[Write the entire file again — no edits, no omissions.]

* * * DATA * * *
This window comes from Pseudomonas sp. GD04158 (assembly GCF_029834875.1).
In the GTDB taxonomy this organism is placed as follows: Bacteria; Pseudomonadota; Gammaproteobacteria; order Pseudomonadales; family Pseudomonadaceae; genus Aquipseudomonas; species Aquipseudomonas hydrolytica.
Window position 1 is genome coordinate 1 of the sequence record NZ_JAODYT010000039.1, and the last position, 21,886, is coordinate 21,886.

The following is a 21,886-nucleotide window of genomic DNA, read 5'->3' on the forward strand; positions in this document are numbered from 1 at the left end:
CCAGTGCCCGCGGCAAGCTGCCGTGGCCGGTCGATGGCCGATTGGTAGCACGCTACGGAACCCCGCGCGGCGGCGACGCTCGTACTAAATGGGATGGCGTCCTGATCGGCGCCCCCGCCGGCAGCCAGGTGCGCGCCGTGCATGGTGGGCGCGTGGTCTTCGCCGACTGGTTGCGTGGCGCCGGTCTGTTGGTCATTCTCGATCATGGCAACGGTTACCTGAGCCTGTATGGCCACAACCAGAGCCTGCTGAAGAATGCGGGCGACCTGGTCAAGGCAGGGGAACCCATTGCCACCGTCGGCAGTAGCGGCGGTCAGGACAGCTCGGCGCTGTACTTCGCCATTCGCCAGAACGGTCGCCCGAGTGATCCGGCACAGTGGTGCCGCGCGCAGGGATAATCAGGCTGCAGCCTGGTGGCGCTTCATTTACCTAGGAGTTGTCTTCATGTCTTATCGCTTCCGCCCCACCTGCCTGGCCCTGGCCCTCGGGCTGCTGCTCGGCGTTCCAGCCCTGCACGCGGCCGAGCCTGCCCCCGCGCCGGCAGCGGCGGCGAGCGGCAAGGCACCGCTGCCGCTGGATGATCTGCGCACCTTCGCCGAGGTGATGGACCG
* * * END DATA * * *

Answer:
This window comes from Pseudomonas sp. GD04158 (assembly GCF_029834875.1).
In the GTDB taxonomy this organism is placed as follows: Bacteria; Pseudomonadota; Gammaproteobacteria; order Pseudomonadales; family Pseudomonadaceae; genus Aquipseudomonas; species Aquipseudomonas hydrolytica.
Window position 1 is genome coordinate 1 of the sequence record NZ_JAODYT010000039.1, and the last position, 21,886, is coordinate 21,886.

The following is a 21,886-nucleotide window of genomic DNA, read 5'->3' on the forward strand; positions in this document are numbered from 1 at the left end:
CCAGTGCCCGCGGCAAGCTGCCGTGGCCGGTCGATGGCCGATTGGTAGCACGCTACGGAACCCCGCGCGGCGGCGACGCTCGTACTAAATGGGATGGCGTCCTGATCGGCGCCCCCGCCGGCAGCCAGGTGCGCGCCGTGCATGGTGGGCGCGTGGTCTTCGCCGACTGGTTGCGTGGCGCCGGTCTGTTGGTCATTCTCGATCATGGCAACGGTTACCTGAGCCTGTATGGCCACAACCAGAGCCTGCTGAAGAATGCGGGCGACCTGGTCAAGGCAGGGGAACCCATTGCCACCGTCGGCAGTAGCGGCGGTCAGGACAGCTCGGCGCTGTACTTCGCCATTCGCCAGAACGGTCGCCCGAGTGATCCGGCACAGTGGTGCCGCGCGCAGGGATAATCAGGCTGCAGCCTGGTGGCGCTTCATTTACCTAGGAGTTGTCTTCATGTCTTATCGCTTCCGCCCCACCTGCCTGGCCCTGGCCCTCGGGCTGCTGCTCGGCGTTCCAGCCCTGCACGCGGCCGAGCCTGCCCCCGCGCCGGCAGCGGCGGCGAGCGGCAAGGCACCGCTGCCGCTGGATGATCTGCGCACCTTCGCCGAGGTGATGGACCG